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"Government is not the solution…it is the problem" -Ronald Reagan



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Hayek vs. Keynes: The Great Depression

Posted by Stephen on June 4, 2011

By Adam Bitely

During the era of the Great Depression, many politicians turned to the theories being developed by the economist John Maynard Keynes. According to Keynes, to reduce unemployment, the government should print more money and create programs that would employ the unemployed. By doing this, unemployment would drop and money would make it into the hands of those affected by the economic downturn.
Of course, the data never proved Keynes right.

On the other side of this argument at that time was Friedrich von Hayek, who promoted the idea of allowing the free market to fix the biggest problem of the age.

As Hayek argued, resources would flow to where they are deemed most needed and eventually everything will turn around. If the government tries to centrally plan a recovery, as Keynes suggested, the result would be inflation and more unemployment.

Hayek was eventually proven correct, but many still don’t agree with his analysis of why the central planners failed in the 1930’s — and still continue to fail today.

First, the form of economic recovery that was envisioned by Keynes involved the Federal Reserve to pump newly printed currency into the market. This infusion of currency was designed to ease consumers back to their previous spending habits. However, as Hayek predicted, it led to inflation as more and more currency was printed which devalued the dollar. Keynesians still use the creation of new currency to fix the problems of an economic recession — and are looking to implement this very method again today.

Second, Keynes argued that people should be put to work by the government to lower unemployment. These tasks ranged around creating new infrastructure that was unnecessary at the time, akin to digging a hole and filling it back in. Throughout the Great Depression, the federal government created a plethora of work programs for unemployed Americans, artificially employing Americans that were being paid with the new money that was being printed by the Federal Reserve. As Hayek predicted, these types of activities divert resources from their most valuable use. Instead of valuable and scarce resources going to private projects in various outlets, money was spent on countless projects that were not in low demand in the marketplace.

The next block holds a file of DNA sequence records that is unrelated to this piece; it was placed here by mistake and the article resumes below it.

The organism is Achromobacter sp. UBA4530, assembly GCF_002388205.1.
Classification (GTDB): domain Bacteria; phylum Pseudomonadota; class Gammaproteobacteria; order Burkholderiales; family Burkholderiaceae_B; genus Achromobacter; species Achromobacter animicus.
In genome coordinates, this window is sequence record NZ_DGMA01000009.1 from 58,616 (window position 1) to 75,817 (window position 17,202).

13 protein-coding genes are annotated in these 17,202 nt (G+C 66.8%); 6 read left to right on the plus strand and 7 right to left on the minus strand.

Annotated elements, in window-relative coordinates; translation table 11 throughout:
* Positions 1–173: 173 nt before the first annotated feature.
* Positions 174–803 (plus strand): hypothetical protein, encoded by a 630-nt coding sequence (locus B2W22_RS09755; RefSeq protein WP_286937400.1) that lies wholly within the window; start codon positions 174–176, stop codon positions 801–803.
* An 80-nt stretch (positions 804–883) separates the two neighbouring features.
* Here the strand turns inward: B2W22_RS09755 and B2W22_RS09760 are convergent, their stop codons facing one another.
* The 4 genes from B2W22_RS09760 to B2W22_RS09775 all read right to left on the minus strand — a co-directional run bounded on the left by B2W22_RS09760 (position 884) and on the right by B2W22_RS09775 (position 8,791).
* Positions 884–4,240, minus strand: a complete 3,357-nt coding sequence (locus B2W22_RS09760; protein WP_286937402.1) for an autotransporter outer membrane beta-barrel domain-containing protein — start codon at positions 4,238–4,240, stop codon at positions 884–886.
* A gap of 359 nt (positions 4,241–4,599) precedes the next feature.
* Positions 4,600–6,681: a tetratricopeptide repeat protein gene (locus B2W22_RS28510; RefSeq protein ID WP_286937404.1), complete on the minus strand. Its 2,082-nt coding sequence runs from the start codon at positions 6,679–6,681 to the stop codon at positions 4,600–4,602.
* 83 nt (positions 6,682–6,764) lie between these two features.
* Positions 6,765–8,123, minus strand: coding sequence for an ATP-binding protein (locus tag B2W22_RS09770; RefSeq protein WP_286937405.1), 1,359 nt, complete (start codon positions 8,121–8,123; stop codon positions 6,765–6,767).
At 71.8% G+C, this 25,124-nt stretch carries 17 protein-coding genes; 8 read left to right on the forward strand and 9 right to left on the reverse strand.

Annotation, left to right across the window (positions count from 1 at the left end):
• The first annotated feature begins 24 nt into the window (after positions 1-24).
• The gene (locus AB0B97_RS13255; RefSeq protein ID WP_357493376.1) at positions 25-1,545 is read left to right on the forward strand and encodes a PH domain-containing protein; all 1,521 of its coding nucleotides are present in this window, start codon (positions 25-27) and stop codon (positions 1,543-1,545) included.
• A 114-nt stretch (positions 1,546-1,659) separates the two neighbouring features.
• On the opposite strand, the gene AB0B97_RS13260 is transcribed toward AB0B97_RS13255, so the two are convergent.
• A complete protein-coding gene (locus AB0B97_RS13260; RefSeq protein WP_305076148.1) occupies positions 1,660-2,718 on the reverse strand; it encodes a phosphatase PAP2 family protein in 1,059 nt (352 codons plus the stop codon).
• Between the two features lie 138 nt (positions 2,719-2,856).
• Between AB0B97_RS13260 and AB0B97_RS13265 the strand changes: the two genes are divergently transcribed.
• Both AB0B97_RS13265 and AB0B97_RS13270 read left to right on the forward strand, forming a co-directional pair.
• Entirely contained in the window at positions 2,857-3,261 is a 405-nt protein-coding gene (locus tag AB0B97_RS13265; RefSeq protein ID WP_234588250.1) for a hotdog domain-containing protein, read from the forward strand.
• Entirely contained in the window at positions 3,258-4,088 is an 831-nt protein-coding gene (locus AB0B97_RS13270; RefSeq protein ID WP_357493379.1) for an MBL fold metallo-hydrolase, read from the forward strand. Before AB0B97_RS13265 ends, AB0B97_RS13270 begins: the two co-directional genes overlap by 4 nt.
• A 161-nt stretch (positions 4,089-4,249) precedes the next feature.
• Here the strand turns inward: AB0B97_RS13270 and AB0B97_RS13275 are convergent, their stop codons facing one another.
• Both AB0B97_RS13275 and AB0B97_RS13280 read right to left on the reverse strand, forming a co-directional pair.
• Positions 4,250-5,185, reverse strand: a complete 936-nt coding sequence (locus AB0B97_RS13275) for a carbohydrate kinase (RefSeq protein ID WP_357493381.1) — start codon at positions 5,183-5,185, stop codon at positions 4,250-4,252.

Third, the Keynesians in the federal government created massive safety net programs that would help different groups of people. The most prominent of these programs is Social Security. Such programs have proven unsustainable over time, and have led to an ever-bloating welfare state in which government’s power has ballooned. Again, the creation of these programs has led to the misallocation of resources.
The Great Depression was a pivotal moment in American history as the role of government permanently changed. No longer was the federal government an occasional nuisance that existed in a far-away city, it had finished a long transformation into the big behemoth that could dictate nearly every aspect of one’s life.

While Keynes had won over the government officials and central planners during this period, Hayek was eventually proven correct on his theory that the free market could better handle correcting market problems.

Unfortunately, even when presented with mountains of evidence to the failures of Keynes’ theories, government officials to this day have refused to side with Hayek’s theory. Instead of learning the lesson of the Great Depression, the government has continually chosen to continue making the same mistakes time and again.

Keynes has won the war for the hearts and minds of politicians, but Hayek has won the much more important war — the war of facts.

Adam Bitely is the Editor-in-Chief of NetRightDaily.com. You can follow him on Twitter at @AdamBitely.

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